Winona Republican-Herald, The (Newspaper) - May 17, 1952, Winona, Minnesota Partly Cloudy, Continued Coo! Tonight, Sunday River Stage (Flood 13) Today 7.86 .33 Year Ago 8.58 .14 VOIUME 52, NO. 78 FIVE CENTS PER COPY WINONA, MINNESOTA, SATURDAY EVENING, MAY 17, 1952 TWENTY-FOUR PAGES ruman emands Full Defense Bil Dark Clouds Of Smoke rolled skyward Friday a blaze started after explosion in tank con- taining kerosene spread to other tanks on South- western Farm in Corpus Christi, Tex., and the ad- joining American Tank Co. (AP Wirephoto to The Republican-Herald) Shotgun Blast Kills Chief Brinks Suspect WEST WARWICK, R. I. A man identified as the main suspect in the unsolved Brink's robbery in Boston 28 months ago was slain by shotgun blasts outside his home early today.. The body of Carlton M. O'Brien, 49, a roadhouse proprietor, was found near his Cadillac car about 5 a.m. (CST) and Police Chief Hec- tor Groleau said he had been mur- dered. Massachusetts Attorney General Francis E. Kelly and Boston Po- lice Lieutenant Inspector James V. Crowley immediately tabbed O'Brien as the chief Brink's sus- pect. Providence police quickly picked up another man, once questioned in connection with another slaying. Police did not identify the man. Both O'Brien and the man nab- bed by Providence police were named, Kelly said, as Brinks' rob- bers by Alfred A. Gagnon who was interviewed in Rhode Island state prison at Howard May 14. At that time neither Kelly nor William E. Powers, Rhode Island attorney general, would comment on Gagnons' conversation but Kelly ordered Massachusetts state police to put a 24-hour guard on the home Raging Oil Fire At Corpus Christi CORPUS CHRISTI, Tex. hundred badly handicapped fire- men fought frantically today to keep a raging oil fire from spread- ing from a tank farm to adjacent residences and a refinery. Oilmen estimated the damage at a million dollars. The fire-fighters ran out of foamite, a carbon dioxide extin- of Gagnon's burg. family in Williams- Gagnon also is said to have told investigators he received as his share of the Brink's loot in a payoff at O'Brien's home but was robbed of the money almost im- mediately in a holdup. WEATHER FEDERAL FORECAST Winona and Vicinity Partly cloudy, continued cool tonight and Sunday. Low tonight 42, high Sun- day 64, LOCAL WEATHER Official observations for the 24 hours ending at 12 m. tociay: Maximum, 67; minimum, 44; noon, 66; precipitation, none; sun sets tonight at sun rises to- morrow at Additional weather on page 22. guisher, soon after an tank Ions of kerosene exploded with a blinding flash just before midnight. At least two of the 10 burning- tanks on the General American Tank Terminal were of the barrel variety. Winds up to 30 miles an hour also hampered the tired firemen who came from the Corpus Christi Naval Training Station, the Corpus Christi Coast Guard Station, local companies and from oil firm squads. Residents Moved Police asked residents of a large Negro housing unit to evacuate the area and some of the 300 families moved out as the fire sent red flames billowing high into the air. Thick black smoke added to the scene of destruction. The low-cost housing unit's near- j est structures are about 100 yards from the blazing oil and kerosene, j but most of the houses closest to the fire are unoccupied. Three or four of them caught fire but were quickly extinguished. While more foamite was awaited from Houston, firemen poured water on nearby dwellings to keep them from igniting. Steam was forced into stills and tanks at the adjacent Southwestern Oil Re- finery Company's refinery. The nearest corner of the refinery was just over 100 yards from the fire. Spread Feared Late reports from the scene said it was "possible" the fire would spread to the residential area and to the refinery. Another large gallon tank, the Corpus Christi Caller Times said, might blow up "any minute." Southwestern Refinery officials refused to estimate the damage but oilmen said it easily would reach a million. Such tank farm fires rarely are dangerous unless great quantities of gasoline are stored in the area. containing gal- Ike Assured of (0 Oregon Delegates By MORRIE LANDSBERG PORTLAND, Ore. Oregon primary vote for Gen. Dwight D. Eisenhower rolled higher and higher today to bolster his race for the Republican presidential nomination. How much of a boost he got in yesterday's heavy polling awaited the delayed count on contests involving eight unpledged delegates- candidates supposedly favorable to. Sen. Robert A. Taft. The Ohio M. Sgt. Anthony Herbert, 22, of Hermine, makes amends by telephone in New York Friday after forgetting his date with top Army brass at a news conference. Herbert with 27 decorations, is the most decorated soldier to come out of Korea. It seems he had another date with an at- tractive New Jersey State Teachers College coed whom he met two years ago on a vacation at Asbury Park, N. J. While the brass waited, Her- bert dated and, for an hour, related his experiences to a grade school class. (AP Wire- photo to The Republican-Her- ald) 25 Million More Asked for Flood Control Defense WASHINGTON President Truman yesterday asked Congress for an additional 25 million dol- lars for flood control work, espe- cially in the hard-hit Upper Mis- souri, Upper Mississippi and Red River basins. The money would go to the Army engineers for use in the current fiscal year ending June 30. Truman also requested an ex- U.S. Liner Tops Speed of Queen Mary ABOARD SS UNITED STATES This great ocean liner came home triumphantly Friday 'from sea trials which fulfilled predictions that she would prove herself the speedi- est passenger ship afloat. The vessel, largest this country ever has built, bettered by more than two knots the 3T.8 knots Britain's Queen Mary averaged on her record transatlantic run in 1938. And the United States did it without using all the horses in her power plant. Crack Infantry Regiment Moved To Prison Island TOKYO (tt-Gen. Mark Clark to- night said the U. S. 187th Airborne j Infantry Regiment has been sent to Koje Island to reinforce United Nations troops guarding Commu- nist prisoners of war there. Clark, commander of the U.N. Command in the Far East, said he ordered the reinforcements to Koje to prevent mass outbreaks by the prisoners "which inevitably would result in additional violence and bloodshed." "I do not propose to countenance for one moment further unlawful acts on the part of these prisoners of war and civilian Clark said in a statement. He said the 187th had completed its movement to the island 30 miles off Southeast Korea. Clark, who took over the U.N. Command one week ago today, said he ordered the paratroopers to Koje at the request of Gen. James A. Van Fleet, U. S. Eighth Army commander. He said they would temporarily reinforce the troops already there. U. S. troops and South Korean guards have in the past been guarding the POW's on Koje. La Crosse Man Pleads innocent Of Embezzling LA CROSSE, Wis.' John F Walljasper, 58, steadfastly main tained his innocence Friday in Cir cuit Court in connection with the disappearance of a quarter of a million dollars from the firm where he formerly was employed Walljasper was arrested Thurs day on a warrant charging he em bezzled "in excess of while an official of the Commu nity Sales Service, a local firm which finances purchases at auc tion sales. But a check of financial records Dist. Atty. John Bosshard said, I showed the actual ampunt missing was around Walljasper had been general manager one handled most of the bookkeeping for the firm from 1940-50, Boss, hard said. The shortage was discovered some time ago, Bosshard said, when other officials of- the firm began receiving complaints from persons who said they were being dunned for bills that already had been paid. I Auditors and accountants, called by Sweet Shop Operator James Howard and Cecil Allen, stockhold- ers in the firm, inspected the books and found a short- age, with possibly more, the dis- Constitutional Curb Asked on U.S. Spending Taft and Ferguson Would Limit Funds To 55 Billions By JOHN CHADWICK WASHINGTON ufi Sen. Taft (R-Ohio) and Sen. Ferguson (R- Mich) estimated today a constitu- tional amendment they propose would hold federal spending to about 5 billion dollars a year. This would be some 30 billion dollars less than President Tru- man's budget requests for the 1953 fiscal year starting July 1. Taft, a.candidate for the Republi- can presidential nomination, and Ferguson introduced a resolution yesterday, proposing a constitution- al amendment to curb the power of Congress to appropriate money and to hike the public debt. Military Spending It would prohibit the lawmakers rom authorizing expenditures in excess of 5 per cent of the esti- mated national income, except for military spending and interest pay- ments on the federal debt. Military spending would have, to be defined by law, and could in- ilude outlays only for raising, pay- ing and equipping the nation's irmed forces, and providing mili- ary equipment for U. S. Allies in time of war or to fulfill a .treaty. Another part of the proposed mendment would bar Congress rom raising the public debt ex- ept by a two-thirds vote of both Houses and then only to offset the ifference between estimated rev- nues and actual tax receipts in a iscal year or to meet the needs of rar or other emergency. In outlining the proposal to the enate, Taft said: "We are convinced that we can- ot maintain a free economy in United States if we spend more tan approximately 25 per cent of le national income on government f all kinds. "Since state and local govern- ment take about 7 per cent, this ould leave 18 per cent for the ederal government. "The limitation of 5 per cent im- osed in tbe amendment on all ex- enditures outside of military ex- enditures and interest on the pub- c debt is approximately what the ederal government is spending at he present time. "A reasonable reduction of mili- ary 'expenditures during the next j At Communist insistence, the svo years should bring the total) armistice negotiators will meet Harry Stoebe, 40, steelworker, sobs and holds his daughter, Florence, 13, and his sister, Jewell Stoebe, after a jury convicted him Friday of second degree murder in the hammer-knife death of his wife in January. Defense Attorney N. H. Stone comforts the little girl also. (AP Wirephoto to The Republican-Herald) UN. Makes Final Truce Negotiation By SAM SUMMERLIN MUNSAN, Korea Na- tions truce negotiators told the Reds today the U.N. Command has made its "final negotiatory effort" and suggested the Reds re-evaluate their behavior in the "tragic situa- tion you are creating." Vice Adm. C. Turner .Joy, senior Allied delegate, bluntly declared in today's 50 minute session at Pan- munjom: "We have made our final ne- gotiatory effort in the interest of an early armistice. We will not consider further concessions or counter-proposals." April 28 Proposal The issue of how to exchange prisoners of war blocks an armi- stice. North Korean Gen. Nam II de- clared tbe Reds will never agree to the Allied over-all proposal of April 28. It calls for return of only those Communist prisoners who are willing to go back to Communist- held territory. Fewer than half the captured Reds and internees have expressed willingness to go back. Allied screening of prisoners showed this fact. during an armistice and insisted on voluntary repatriation of pris- oners. Joy told newsmen he made the review "in order that there might be no misunderstanding." "In return, we got the usual propaganda blast accusing us of maltreating their (Red) prisoners of Joy said. "It was full of invective and accused us of all the crimes in the book." Joy told the Red general: "Your tactics, attitude and ir- responsible words reveal an in- sincerity and ill-will which make increasingly difficult the consum- mation of an armistice and lead all the world to suspect that you have never genuinely desired an armistice." xpenditures of the federal govern- ment down to 18 per cent." A limit of IS per cent on federal again tomorrow at 11 a.m. (9 p.m. Saturday Joy reviewed the Allied offer of senator himself was not on the ballot. Eisenhower is sure of at least 10 of Oregon's. 18 GOP delegates on the basis of his tremendous plural- ity over five other GOP candidates position move, Oregon Democrats gave Sen. Estes Kefauver of Tennessee a big vote of with 12 delegates. He had no real opposi- tion. Supreme Court Justice Wil- liam 0. Douglas and Gov. Adlai -only two of whom actually cam- Stevensoni on the Demo. paignea. icratic ticket over their protests, Excepting 8 (repudiated their candidacies. Fragmentary returns showed] Of the Republican hopefuls, Gov. Eisenhower partisans leading the Earl Warren of California came eight uninstructed delegates. Ex- cept for the eight, all other dele- gates on the ballot signed pledges to support the preferential winner. Eisenhower forces fielded their own slate of 10 to head off the op- closest to Eisenhower, He cam- paigned the longest and hardest of any of the candidates from either party in hopes of brightening his darkhorse prospects at the national convention. trict attorney said. Sawyer Asks 27 Million for U.S. Airport Projects tea 20 million dollars for soil con- WASHINGTON WV-Secretary of servation work bv the Agriculture I Commerce Charles Sawyer yester- jday asked Congress for authority servation work by the Agriculture Department. Earth Tremors PANAMA, Panama (tf) Brief earth tremors were picked up last night on the Panama Canal seismo- graph. Observers plotted the center of the quake about 110 miles away, probably off the Pacific Coast. No damage was reported. 90th Birthday A special section about the Peter Bub Brewery, Inc., in connection with its 90th anni- versary, will be found on pages 11-20 in today's editions of The Republican-Herald. to make federal grants during the year beginning July 1 for work on 140 airport projects to cost about 27 million dollars. The federal government will pro- vide-, approximately half the cost of each and local sponsors the rest. Sawyer said in a letter to Con- gress the projects should be under- taken in the coming year, or in the year beginning July 1, 1954, if not possible earlier. The projects proposed by the'Civ- il Aeronautics Administration in- clude: Minnesota Minneapolis St. Paul Interna- tional: strengthen run- ways, taxiways' and apron, im- prove drainage system. Rochester: install lights. pending, on the basis of the cur- April 28. In it the Allies offered to rent national income of about 284 withdraw their objections to re- billion dollars a year, would hold lhabilitation of Red airfields if the government outlays to some 51 j Reds withdraw the nomination of billions annually. Striking Oil Workers Slow In Returning DENVER back-to-work movement of a large portion of the nation's refinery and pipeline oil industry workers was a slow trickle today. Meanwhile, some industry sup- plies continued short, especially Soviet Russia as a neutral observer aviation gasoline Settlements, which were expect- Loss In Warner Fire BUHBANK, Calif. area two blocks square in the vast Warner Brothers studio lay in blackened ruins today after a fire that caused damage officially estimated at 1'.4 million dollars. Destroyed by the flames yesterday were the studio's Sound Stage 21, largest in the movie industry, several large exterior sets ed to be quick if not completely satisfactory, are slow in coming. General disappointment was ex- pressed over the government's ceiling offer of a 15-cent hourly wage hike. The coalition of 22 AFL, CIO and independent unions had been asking 25 cents plus other benefits. Refineries much valuable equipment anc scenery. The fire started during the lunch hour and burned over eight acres before being brought under 'contro two hours later. A series of ex plosions punctuated the spread of the flames. Firemen said the blasts came from air compressor tanks that power wind machines and other equipment. Thousands of spectators were at- tracted by the huge, splraling cloud of black smoke. Gordon Macrae, Ray Bolger, Burt Lan- caster, Virginia Mayo, director Bruce Humberstone and studio boss Jack L. Warner were among those watching the fire at close range. The fire started on New York Street, a permanent set built of wooden false fronts 15 years ago. A stiff breeze fanned the flames away from the center of the multi- million dollar studio's main build- ng, and carried them instead into Brownstone Street, used for tene- ment house scenes. The fire then spread to sets used for foreign street scenes and from there to ,he giant Sound Stage 21, which was used for filming sea and rustic outdoor pictures. Stage 21 was built originally-for :rrol Flynn's "Tbe and many memorable scenes have )een shot there. Humphrey Bogart tilled a whole boat crew, including Mward G. Robinson, in "Key Bette Davis let her twin ister drown there in "A Stolen Flynn only recently dived into the sea there, looking for unken treasure in "Maru nd Doris Day and Gordon Mac- ae paddled a canoe in "On Moon- light filmed on tbe stage. reporting operations under way again today included the Standard plant at Sugar Creek Mo.; Globe's at Lemont, 111., and Panam Corp. refinery at El Part Of A Wall of an outdoor set on the Warner Brothers studio lot in Burbank, Calif., crashes to the ground during a fire which swept through a sound stage and several outdoor sets. There were no reported casualties from the blaze. (AP Wirephoto) Tells Congress Cash Needed to Win Cold War Denies Defense Spending Will Bring Bankruptcy By JOHN M. HIGHtOWER WASHINGTON iff) President Truman confronted Congress today with a demand that it vote every dollar tbe administration has asked for defense, lest the mobilization program falter and the nation be plunged into World War'III. "To win the cold war Congress must give what we the Pres- ident told a national Armed Forces Day dinner here last night. He branded as "poppycock" the argument that defense spending will bring on national bankruptcy. He said the only citizens who have suffered in the defense. effort so far are the men fighting in the Korean War and their families. "You must not do anything that will cause those men to get shot in the Truman said. Follows Acheson The President spoke briefly and extemporaneously at the .dinner after Secretary of State Acheson had delivered a full-dress speech on the theme that only the com- bined efforts of the United States and its Allies can prevent Russia from "engulfing the world." Both men stressed their belief in the need for increased American military strength. The power which this country has generated so far in its defense drive, Truman said, has made "the path of an aggressor'.. much more difficult, and that means that the chances of a third world war are just that much less." He said he had worked for more than seven years to prevent a third world war and establish peace "and I believe we are on the verge of success in what we started out to do." Would Upief Program But he argued this could all be upset if the mobilization program which he said has gained expedi- ency by men "in and out of Con- gress who played petty politics and hamper our efforts." "If the defense effort is not car- ried forward on an orderly the President declared, "it just won't work and we will step right into World War HI. And it can't be carried forward on an orderly basis without the necessary appro- priations we need. "And these appropriations should not be hamstrung with fool legislaT tive riders. There is no use making tbe appropriations if you tie them up so that they can't be used." Then Truman added, aiming his remarks directly at Congress: "I am here to tell you that I am not going to stand for it I am in a position to cause you some trouble if you do it. And I am not running for office, either. Before Congress "The defense program that' has been put before the Congress is well within the economic capacity of this nation. That budget is a. tight budget, and an honest one...." The Senate has not yet acted on the Defense Appropriation bill the President referred to, but the House last month cut the total sharply. The President asked for for the 12 months beginning July 1. The House cut this to a 9.2 per cent reduc- tion. Although the administration pro- tested the cut in new money voted, major criticism centered around a House provision which would limit military spending for the year to 46 billions, regardless of whether it was financed by the new funds or money already on hand. The Pentagon had planned to spend about billions during tbe fiscal year, and has an accumu- lated backlog of unspent funds of about 58 billion to help finance the program. The measure is now being stud-, ied by a Senate committee. Killer Flushed From Canefield By Fire, Slain SAN JUAN, Puerto Rico Puerto Rico's long-sought pub- lic enemy No. 1, Antonio Cor- rea Cotto, is dead. Police; touched a torch to a sugar cane field in which the fugitive killer was hiding last night, then shot him as he came running out. Police Chief Beningo Soto said the 31-year-old escaped lif- er had killed five persons last Monday near where he was shot down in the Ponce vicinity 45 miles- southwest of here. He already had at least four other killings and one rape on hit record.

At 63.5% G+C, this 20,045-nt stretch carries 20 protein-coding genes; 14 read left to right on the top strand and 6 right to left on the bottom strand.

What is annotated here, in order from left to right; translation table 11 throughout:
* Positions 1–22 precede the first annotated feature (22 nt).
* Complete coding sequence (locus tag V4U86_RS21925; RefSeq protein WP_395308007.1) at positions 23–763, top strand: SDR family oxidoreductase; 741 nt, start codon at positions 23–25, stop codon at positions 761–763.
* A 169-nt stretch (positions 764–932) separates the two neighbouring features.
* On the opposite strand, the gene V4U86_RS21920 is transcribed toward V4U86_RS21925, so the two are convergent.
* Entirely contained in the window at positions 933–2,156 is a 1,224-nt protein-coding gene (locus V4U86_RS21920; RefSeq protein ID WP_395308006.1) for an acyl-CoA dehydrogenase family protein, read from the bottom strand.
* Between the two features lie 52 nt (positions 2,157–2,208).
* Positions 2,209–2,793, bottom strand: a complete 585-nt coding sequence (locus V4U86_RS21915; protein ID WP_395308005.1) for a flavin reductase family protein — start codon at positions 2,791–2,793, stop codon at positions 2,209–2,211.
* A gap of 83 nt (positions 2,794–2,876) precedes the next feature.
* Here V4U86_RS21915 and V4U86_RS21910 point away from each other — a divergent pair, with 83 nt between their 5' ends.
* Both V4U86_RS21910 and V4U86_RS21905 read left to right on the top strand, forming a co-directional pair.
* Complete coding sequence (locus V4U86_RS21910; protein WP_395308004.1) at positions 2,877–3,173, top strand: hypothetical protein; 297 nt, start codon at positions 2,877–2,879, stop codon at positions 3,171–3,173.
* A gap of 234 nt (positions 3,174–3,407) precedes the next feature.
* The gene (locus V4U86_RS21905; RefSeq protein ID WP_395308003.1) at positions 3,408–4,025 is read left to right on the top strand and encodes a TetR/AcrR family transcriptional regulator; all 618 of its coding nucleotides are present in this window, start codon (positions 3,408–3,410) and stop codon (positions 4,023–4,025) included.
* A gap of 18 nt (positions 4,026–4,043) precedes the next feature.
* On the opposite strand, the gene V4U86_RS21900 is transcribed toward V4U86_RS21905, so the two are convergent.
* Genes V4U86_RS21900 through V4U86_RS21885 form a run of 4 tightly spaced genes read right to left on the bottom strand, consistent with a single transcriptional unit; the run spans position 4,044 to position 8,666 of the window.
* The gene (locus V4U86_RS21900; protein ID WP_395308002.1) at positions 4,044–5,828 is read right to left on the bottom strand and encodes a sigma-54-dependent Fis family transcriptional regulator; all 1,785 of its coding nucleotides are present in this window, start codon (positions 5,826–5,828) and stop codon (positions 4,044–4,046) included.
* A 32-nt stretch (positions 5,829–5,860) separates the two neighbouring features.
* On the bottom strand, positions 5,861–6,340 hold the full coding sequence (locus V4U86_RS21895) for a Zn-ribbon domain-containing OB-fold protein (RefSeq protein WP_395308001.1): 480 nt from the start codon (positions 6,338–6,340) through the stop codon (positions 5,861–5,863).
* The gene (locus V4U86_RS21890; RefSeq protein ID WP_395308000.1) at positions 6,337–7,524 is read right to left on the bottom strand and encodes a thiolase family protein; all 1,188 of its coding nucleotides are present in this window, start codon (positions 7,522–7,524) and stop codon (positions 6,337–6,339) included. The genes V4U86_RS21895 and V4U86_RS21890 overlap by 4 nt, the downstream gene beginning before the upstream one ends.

Once upon a time newspapers were our main source of information. Now those old newspapers are a reliable source for hundreds of years of history and secrets of the past. Now you can search for people, places, and events without the hassle of sorting through mountains of papers!
Newspaper Archive is the world's largest online newspaper database featuring over 130 million newspaper pages. Plus our database expands by one newspaper page per second for a total of around 2.5 million pages per month! The value of your membership grows along with it.
Those looking to find out more about their forefathers can empower their genealogy search with Newspaper Archive. Within our massive database, users can search ancestors' names for news stories and obituaries. We must understand our past to understand our future!
24 hours a day Monday-Saturday
Your full introductory membership payment will be credited toward the cost of full membership any time you choose to upgrade!
"It is amazing how easy and exciting it is to access all of this information! I found hundreds of articles about my relatives from Germany! Well worth the subscription!" - Michael S.
"I love this site. It's interesting to read articles about different family members. I've found articles as well as an obituary about an uncle who passed away before I was born, and another about a great aunt. It's great for helping with genealogy." - Patricia T.
"A great research tool. Allows me to view events and gives me incredible insight into the stories of the past." - Charles S.